Exploring Native American Influences in Appalachian Traditions and Cuisine

By Larry Jent, Appalachian Forest National Heritage Area

The Appalachian Forest National Heritage Area (AFNHA) is celebrating America 250 with Indigenous Appalachia events, recognizing Native peoples who have contributed to Appalachian culture. The unique customs, traditions, and heritage of this region have roots in European, African, and Native American ways of life. Together, they form a stream that is living, vibrant, and constantly evolving.

One way to understand Native contributions to this region and the world beyond, is in the kitchen. More than 60 percent of the world’s table fare was introduced by Native American farmers. 

The best-known contribution is corn or maize. It is grown on every continent except Antarctica and is cultivated in over 165 countries. It is the most produced cereal in the world, with annual production of more than 1 billion tons. But here’s the thing: there is no such thing as wild maize. About 10,000 years ago—at the dawn of agriculture—Native farmers began selectively breeding maize by crossing teosinte (a wild grain) with prairie grasses. Today, corn is on our tables, in our gas tanks, sweetening our foods, and creating bio-degradable plastics.

This accomplishment alone would make ancient Native agronomists among the world’s greatest. But there is much more.

Nightshade is a deadly poisonous plant. But through selective breeding, ancient Native agriculturalists created a dizzying array of delicious products. Tomatoes, potatoes, peppers, eggplants, tobacco, okra, sorrel, goose berries, goji berries—even petunias—are all derived from nightshade.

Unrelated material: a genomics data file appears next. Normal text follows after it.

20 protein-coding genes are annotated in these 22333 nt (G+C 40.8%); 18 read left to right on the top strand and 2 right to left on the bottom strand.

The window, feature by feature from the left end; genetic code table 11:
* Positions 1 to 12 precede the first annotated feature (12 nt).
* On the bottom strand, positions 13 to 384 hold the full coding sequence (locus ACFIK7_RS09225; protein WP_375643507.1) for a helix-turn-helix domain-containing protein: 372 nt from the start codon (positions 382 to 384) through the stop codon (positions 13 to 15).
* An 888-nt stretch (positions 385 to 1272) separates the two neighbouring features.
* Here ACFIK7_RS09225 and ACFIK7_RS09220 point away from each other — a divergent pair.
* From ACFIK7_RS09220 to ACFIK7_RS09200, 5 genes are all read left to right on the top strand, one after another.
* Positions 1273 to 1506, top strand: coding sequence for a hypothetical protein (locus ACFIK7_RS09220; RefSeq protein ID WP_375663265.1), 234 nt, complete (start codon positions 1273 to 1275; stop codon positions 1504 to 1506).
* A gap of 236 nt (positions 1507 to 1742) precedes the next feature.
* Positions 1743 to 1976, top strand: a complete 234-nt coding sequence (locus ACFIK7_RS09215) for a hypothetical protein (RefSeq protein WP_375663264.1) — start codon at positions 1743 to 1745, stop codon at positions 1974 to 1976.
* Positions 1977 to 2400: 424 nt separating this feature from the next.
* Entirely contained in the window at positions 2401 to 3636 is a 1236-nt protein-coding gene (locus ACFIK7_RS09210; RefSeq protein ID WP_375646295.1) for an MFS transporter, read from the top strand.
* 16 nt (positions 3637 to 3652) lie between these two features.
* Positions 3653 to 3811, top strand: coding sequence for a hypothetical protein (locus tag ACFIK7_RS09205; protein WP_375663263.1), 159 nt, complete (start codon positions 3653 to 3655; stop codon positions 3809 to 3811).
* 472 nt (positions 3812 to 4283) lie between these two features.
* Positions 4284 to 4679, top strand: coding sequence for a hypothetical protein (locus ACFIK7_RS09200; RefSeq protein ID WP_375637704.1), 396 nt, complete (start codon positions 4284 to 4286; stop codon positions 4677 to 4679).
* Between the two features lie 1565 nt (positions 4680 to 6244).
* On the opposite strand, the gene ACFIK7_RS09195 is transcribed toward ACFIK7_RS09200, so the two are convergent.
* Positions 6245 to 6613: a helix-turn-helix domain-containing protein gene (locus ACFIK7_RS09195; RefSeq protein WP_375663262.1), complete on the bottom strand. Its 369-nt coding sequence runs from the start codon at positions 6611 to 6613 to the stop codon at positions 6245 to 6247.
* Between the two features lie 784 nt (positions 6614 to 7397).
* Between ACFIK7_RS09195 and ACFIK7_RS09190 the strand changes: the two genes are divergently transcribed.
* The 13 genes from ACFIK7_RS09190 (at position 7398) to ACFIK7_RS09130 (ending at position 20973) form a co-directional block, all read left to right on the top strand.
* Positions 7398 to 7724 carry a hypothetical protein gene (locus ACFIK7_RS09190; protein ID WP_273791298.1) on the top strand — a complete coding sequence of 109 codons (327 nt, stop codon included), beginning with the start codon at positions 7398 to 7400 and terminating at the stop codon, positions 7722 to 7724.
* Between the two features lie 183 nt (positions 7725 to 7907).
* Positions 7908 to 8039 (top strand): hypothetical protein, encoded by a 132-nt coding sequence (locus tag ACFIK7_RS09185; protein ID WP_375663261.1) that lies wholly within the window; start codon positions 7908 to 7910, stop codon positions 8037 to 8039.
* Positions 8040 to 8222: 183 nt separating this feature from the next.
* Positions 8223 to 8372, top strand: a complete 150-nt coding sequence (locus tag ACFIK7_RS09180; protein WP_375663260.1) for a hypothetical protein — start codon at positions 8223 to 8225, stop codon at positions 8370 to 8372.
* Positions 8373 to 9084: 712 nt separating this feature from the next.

Native contributions did not stop with these hybrids. Farmers were using terraces for crops 4,000 years ago. They developed no-till planting techniques, and even learned to freeze dry potatoes. That box of instant potato buds on your grocer’s shelves? It is a Native American gift of convenience and preservation.

Maize and nightshades are amazing, but Indigenous gifts to the world do not stop there. Native people across Turtle Island (North America) refer to corn, beans, and squash as the three sisters. Hundreds of varieties of beans have come down from Native American cultivars. Squash, gourds, and pumpkins are summer and autumn staples. 

Planting the three sisters together is a symbiotic farm technique: together they produce more than they can by themselves. Corn provides a trellis for the beans. The broad leaves of squash provide shade to conserve water and inhibit weeds. And beans enrich the soil with nitrogen, a natural fertilizer. 

Other Native American foods include cranberries, pineapples, cocoa, peanuts, wild rice, avocados, papayas, pecans, strawberries, blueberries, and more. Think for a moment about how these gifts have shaped cuisines all over the world. Can you imagine Italian food without tomatoes? Thai food without peppers? Thanksgiving tables without pumpkins? Today, as people all over the world set down for dinner, it is almost impossible to find a table without some kind of Native American food. 

Of course, that goes for Appalachian traditional foods as well. Indigenous people have contributed to mountain culture in many ways, but table fare may be the most important—and probably the gift we enjoy the most!

To learn more about AFNHA and our Indigenous Voices events, visit http://appalachianforestnha.org/indigenous-appalachia

Larry Jent
Director of Fiscal Sustainability
Appalachian Forest National Heritage Area
P. O. Box 1206
Elkins, WV 26241